Muscardini Cellars, Kenwood:  Muscardini moved into the old Family Wineries tasting room right down the street from their old location they shared with Ty Caton.  The energy is usually high at Muscardini and oh my, the wine flows! Tasting suggestions: Zinfandel, and Tesoro.

Paradise Ridge Byck Family Winery, Kenwood: this is an absolutely, wonderful winery. Winemaker Dan Barwick knows his stuff.  The tasting room is very cheery and bright, and they are generous with their pours.  The Kenwood tasting room is only a mere tease of their drop dead gorgeous winery in Santa Rosa.  If you are in the Kenwood tasting room Tuesday-Saturday, ask for Annette.  If you have the time, head to Santa Rosa for the main winery.  Tasting suggestions: Blanc De Blanc Sparkling Wine, Sauvignon Blanc, Pinot Noir, Estate Zinfandel, Elevation Cabernet Sauvignon and Rockpile Cabernet Sauvignon.

Paradise Ridge Winery, Santa Rosa, Sonoma. Image Paradise Ridge.



* Sonoma is huge.  Get a hotel and stay for a few days, at least overnight.  Start in Southern Sonoma and work your way north to Russian River, Healdsburg, Dry Creek and Alexander Valley. (Tip, Russian River is known for its Pinot Noir.)

* For a great dinner in downtown Sonoma head to Carneros at The Lodge at Sonoma Resort or Rudy’s on Broadway.  

* Pack a picnic including a variety of cheeses and breads. Some wineries have small markets, but most do not.  Most wineries allow you to bring food. Try the Basque Boulangerie Café in downtown Sonoma for their ready to go Vintner’s Box Lunches.

* Hydrate hydrate hydrate.  Keep drinking water throughout the day.  It may not seem like you’re drinking that much wine since it’s one small tasting at a time, but it adds up quick.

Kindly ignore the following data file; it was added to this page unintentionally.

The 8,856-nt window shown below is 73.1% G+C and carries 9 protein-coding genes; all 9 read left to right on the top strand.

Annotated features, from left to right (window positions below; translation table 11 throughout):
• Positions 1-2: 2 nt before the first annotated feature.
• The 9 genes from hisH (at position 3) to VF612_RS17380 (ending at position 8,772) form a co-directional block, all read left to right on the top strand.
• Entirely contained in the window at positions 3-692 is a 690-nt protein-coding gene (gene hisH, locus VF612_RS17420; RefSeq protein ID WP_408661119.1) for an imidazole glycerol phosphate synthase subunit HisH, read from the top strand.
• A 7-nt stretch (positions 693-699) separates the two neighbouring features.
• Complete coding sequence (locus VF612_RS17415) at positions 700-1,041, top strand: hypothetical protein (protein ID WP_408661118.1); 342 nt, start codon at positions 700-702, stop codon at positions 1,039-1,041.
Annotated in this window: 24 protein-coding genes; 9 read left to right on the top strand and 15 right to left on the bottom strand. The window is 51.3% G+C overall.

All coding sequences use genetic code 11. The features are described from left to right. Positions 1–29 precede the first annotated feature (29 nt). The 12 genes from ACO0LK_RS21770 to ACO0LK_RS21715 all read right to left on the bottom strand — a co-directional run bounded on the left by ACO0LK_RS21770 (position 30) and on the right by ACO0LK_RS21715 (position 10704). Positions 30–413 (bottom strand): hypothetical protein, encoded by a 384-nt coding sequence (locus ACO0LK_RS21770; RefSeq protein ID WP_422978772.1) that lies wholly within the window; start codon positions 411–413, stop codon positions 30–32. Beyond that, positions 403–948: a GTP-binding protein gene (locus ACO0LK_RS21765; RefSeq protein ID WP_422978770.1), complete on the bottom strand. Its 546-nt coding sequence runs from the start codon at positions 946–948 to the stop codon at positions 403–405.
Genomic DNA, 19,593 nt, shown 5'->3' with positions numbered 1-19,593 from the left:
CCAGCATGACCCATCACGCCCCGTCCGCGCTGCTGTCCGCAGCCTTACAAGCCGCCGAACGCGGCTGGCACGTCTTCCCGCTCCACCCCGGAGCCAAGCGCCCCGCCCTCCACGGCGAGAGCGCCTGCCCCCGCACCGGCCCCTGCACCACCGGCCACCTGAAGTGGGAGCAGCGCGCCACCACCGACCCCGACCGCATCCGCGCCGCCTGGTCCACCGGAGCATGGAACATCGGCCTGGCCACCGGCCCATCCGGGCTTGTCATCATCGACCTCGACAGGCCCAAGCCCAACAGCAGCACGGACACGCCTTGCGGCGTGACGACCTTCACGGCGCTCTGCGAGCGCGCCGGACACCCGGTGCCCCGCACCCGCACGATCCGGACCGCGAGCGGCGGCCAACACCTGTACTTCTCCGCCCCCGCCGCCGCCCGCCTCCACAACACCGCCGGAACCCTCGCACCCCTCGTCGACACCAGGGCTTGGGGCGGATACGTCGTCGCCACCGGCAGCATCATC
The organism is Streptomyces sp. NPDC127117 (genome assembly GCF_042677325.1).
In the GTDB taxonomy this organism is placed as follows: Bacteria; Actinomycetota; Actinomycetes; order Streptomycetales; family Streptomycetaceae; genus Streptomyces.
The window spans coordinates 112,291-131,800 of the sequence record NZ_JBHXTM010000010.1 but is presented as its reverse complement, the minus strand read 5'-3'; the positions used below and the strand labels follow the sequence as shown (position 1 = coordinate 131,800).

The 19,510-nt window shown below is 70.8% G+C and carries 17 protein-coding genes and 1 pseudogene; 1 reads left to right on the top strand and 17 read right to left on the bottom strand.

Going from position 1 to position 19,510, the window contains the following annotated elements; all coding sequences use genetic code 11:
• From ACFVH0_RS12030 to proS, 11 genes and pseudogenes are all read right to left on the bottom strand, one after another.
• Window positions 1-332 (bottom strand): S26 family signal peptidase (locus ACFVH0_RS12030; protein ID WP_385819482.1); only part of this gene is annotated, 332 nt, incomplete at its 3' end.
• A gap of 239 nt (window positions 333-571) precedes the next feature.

* Do not wear white.  You won’t know how it happened, but somehow you will end up with red wine all over your cute outfit.  (Carry Wine-Away with you just in case.  Many of the wineries sell it in a handy purse size bottle).

* Wineries typically are open from 10am to 4pm.  Some open an hour later and stay open until 5pm.  But only a rare few are open later.  The smallest wineries typically require a reservation.  Be sure to investigate beforehand, and check to see if they are by appointment only.   


Read more of Sherrie’s work at Wine Country Weekly and Out And About San Francisco in the Communities at the Washington Times. Follow her on Twitter and on Facebook for even more inside scoop. Follow her on Pinterest to follow the visual story.




This article is the copyrighted property of the writer and Communities @ Written permission must be obtained before reprint in online or print media. REPRINTING TWTC CONTENT WITHOUT PERMISSION AND/OR PAYMENT IS THEFT AND PUNISHABLE BY LAW.

More from Wine Country Weekly
blog comments powered by Disqus
Sherrie Perkovich

Sherrie is a perky, music and wine-loving, Northern California local that seeks out and spreads the word about San Francisco experiences as well as unforgettable wine-related travel experiences.  She is CMO of The Grape Hunter USA, where they focus on helping artisan wineries and developing unique wine travel for consumers. Follow her on Twitter @BigNoseWino

Sherrie is a San Francisco local that fancies herself an extroverted fine dining, wine drinking, know-it-all.  If it’s happening near SF, Sherrie is in on it.  Follow her columns,  for the widest range of Out and About San Francisco ~ San Jose treats and Wine Country Weekly.  


Contact Sherrie Perkovich


Please enable pop-ups to use this feature, don't worry you can always turn them off later.

Question of the Day
Photo Galleries
Popular Threads
Powered by Disqus